A draft Statutory Instrument (SI), The Patents (Amendment)(EU Exit) Regulations 2018, has been laid before the UK Parliament. As the Explanatory Memorandum explains, the SI amends legislation relating to the UK patent system so the law (including “retained” EU law) continues to work effectively after Brexit. That law includes the EU Regulations concerning supplementary protection certificates (SPCs) (which are national rights): Regulation 469/2009 for medicinal products and Regulation 1610/96 for plant protection products. The amendments reflect that marketing authorisations granted according to Directives 2001/83/EC or 2001/82/EC (defined in the SI as “EEA authorisations”) will no longer include those for the UK, and therefore provide that, to be the subject of an SPC in the UK, a product must have a UK marketing authorisation. That product must also be protected by a patent (a “basic patent”), and amendments to the Regulations’ provisions on proceedings for a declaration of invalidity of an SPC reflect the proposed unitary patent and Unified Patent Court (UPC) system, the UPC having jurisdiction in certain cases.
The amendments have some potential ambiguity, however. They provide that an action for a declaration of invalidity of an SPC may be submitted to “the comptroller or the court”, with the “court” being the UPC, if the basic patent is subject to the UPC’s jurisdiction by Schedule A4 to the Patents Act 1977. Under Schedule A4, the UPC has exclusive jurisdiction for invalidity actions of an SPC based either on a unitary patent or (subject to transitional and opt-out provisions in Article 83 of the UPC Agreement) a European Patent (UK). Therefore, “the court” referred to in the context of “the comptroller or the court” in the draft SI, when interpreted in the light of the Patents Act 1977, will, for those SPCs, be the UPC. Further, as stated in Schedule A4 (and also in the explanatory note to the SI introducing that ScheduleA4 into the Patents Act 1977), the UPC should have exclusive jurisdiction in such cases (i.e. SPCs based on unitary patents or non-opted out “classical” EPs). So far, so good: this would make entire sense so that the SPC litigation regime would mirror the regime for the patents upon which those SPCs were based. Hence not only would (in particular) unitary patents be litigated exclusively in the UPC, but so too would any SPCs based upon them.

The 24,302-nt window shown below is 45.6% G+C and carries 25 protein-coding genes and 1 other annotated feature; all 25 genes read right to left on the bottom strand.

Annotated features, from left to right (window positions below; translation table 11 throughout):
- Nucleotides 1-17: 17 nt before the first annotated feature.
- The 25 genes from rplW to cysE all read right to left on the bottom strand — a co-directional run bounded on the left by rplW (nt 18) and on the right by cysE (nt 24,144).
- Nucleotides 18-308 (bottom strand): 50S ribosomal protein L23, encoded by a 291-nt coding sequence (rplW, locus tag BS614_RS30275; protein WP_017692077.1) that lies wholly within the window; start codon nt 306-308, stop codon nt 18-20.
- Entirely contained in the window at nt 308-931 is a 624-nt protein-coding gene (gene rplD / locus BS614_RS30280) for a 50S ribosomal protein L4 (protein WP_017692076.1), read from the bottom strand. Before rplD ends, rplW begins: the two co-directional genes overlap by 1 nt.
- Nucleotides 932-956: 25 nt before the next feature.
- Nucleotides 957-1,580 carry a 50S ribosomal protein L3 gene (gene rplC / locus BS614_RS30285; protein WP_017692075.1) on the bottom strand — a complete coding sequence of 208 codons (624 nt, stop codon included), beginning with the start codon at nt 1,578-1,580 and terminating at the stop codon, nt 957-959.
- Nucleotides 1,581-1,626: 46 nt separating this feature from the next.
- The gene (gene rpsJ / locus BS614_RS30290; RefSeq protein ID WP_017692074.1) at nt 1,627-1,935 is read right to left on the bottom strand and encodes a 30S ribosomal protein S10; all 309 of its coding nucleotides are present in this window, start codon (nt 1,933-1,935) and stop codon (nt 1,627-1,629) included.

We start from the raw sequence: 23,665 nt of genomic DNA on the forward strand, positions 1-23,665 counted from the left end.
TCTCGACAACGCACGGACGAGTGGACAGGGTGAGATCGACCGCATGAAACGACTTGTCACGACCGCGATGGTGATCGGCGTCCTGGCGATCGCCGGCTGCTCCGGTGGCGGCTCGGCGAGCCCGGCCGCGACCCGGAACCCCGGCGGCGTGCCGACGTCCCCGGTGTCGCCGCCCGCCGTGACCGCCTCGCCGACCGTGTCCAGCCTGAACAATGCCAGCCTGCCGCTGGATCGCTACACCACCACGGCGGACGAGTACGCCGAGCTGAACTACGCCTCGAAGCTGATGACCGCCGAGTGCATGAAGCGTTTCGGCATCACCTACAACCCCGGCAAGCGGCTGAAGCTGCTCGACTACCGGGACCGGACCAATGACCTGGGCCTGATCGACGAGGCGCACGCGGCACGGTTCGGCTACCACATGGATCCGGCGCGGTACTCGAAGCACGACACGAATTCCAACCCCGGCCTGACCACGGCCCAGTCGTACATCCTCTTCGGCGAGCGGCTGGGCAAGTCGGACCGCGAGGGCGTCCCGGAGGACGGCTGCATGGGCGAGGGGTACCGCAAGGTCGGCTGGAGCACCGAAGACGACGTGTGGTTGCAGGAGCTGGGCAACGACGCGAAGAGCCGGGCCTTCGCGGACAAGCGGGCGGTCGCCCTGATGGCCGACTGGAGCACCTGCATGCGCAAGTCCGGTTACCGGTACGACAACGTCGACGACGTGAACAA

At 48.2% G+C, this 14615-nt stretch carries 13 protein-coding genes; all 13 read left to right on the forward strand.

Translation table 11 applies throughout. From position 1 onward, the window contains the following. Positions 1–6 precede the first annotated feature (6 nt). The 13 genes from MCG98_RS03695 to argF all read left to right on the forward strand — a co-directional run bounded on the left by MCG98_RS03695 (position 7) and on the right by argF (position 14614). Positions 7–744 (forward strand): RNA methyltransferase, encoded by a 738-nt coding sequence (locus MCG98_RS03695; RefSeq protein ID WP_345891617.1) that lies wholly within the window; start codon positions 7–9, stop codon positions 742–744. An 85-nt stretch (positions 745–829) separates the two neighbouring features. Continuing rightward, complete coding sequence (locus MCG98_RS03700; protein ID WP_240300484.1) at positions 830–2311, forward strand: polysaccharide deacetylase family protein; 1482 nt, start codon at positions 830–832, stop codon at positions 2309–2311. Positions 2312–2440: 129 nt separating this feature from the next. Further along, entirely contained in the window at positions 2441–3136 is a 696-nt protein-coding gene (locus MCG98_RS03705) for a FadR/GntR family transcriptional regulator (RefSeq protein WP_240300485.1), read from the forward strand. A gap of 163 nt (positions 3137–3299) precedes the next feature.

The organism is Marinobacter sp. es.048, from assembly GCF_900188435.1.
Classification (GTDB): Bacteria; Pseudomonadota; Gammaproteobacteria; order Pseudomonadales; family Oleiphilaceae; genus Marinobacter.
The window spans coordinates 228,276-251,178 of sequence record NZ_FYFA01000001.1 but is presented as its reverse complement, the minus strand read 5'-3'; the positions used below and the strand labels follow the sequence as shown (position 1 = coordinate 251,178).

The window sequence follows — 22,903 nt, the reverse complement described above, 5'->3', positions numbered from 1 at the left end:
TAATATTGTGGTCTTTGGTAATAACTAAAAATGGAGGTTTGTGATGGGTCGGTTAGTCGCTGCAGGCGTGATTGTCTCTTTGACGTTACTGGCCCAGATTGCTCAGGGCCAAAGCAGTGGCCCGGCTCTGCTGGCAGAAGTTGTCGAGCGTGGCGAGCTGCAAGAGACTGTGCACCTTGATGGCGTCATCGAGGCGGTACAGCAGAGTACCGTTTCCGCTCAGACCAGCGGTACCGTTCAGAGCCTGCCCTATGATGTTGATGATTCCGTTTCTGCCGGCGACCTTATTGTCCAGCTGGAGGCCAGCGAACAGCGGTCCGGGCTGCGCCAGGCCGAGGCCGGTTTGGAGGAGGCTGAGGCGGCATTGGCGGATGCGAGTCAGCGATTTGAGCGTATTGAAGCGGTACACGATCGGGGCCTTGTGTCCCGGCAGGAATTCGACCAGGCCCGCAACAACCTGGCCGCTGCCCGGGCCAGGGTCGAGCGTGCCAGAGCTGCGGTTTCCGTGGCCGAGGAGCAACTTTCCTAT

However, what is the impact of the reference to “the comptroller” in the expression “the comptroller or the court”? Does this leave this national UK authority (the UK IPO) with jurisdiction as well as the UPC? The natural meaning of the Statutory Instrument (these words cannot simply be ignored) suggests that there remains additional jurisdiction in the hands of the Comptroller as well as the Court (the UPC) even if this was not intended. In consequence, it may remain possible for SPCs based on unitary patents to be invalidated in the UK IPO.
The potential ambiguity is, of course, only relevant if there is a “no deal” Brexit, and the UK is part of the UPC system nonetheless, but given the importance of SPCs, it is a point which is of potential importance because, after Brexit, the Comptroller will not be bound (or indeed able) to make a reference to the CJEU, whereas the UPC will. Hence in certain cases, a much speedier revocation of an SPC may be possible via the UK IPO by avoiding any possibility of a CJEU reference. Hence this is yet another jurisdictional issue to add to the list of complications surrounding the UPC system.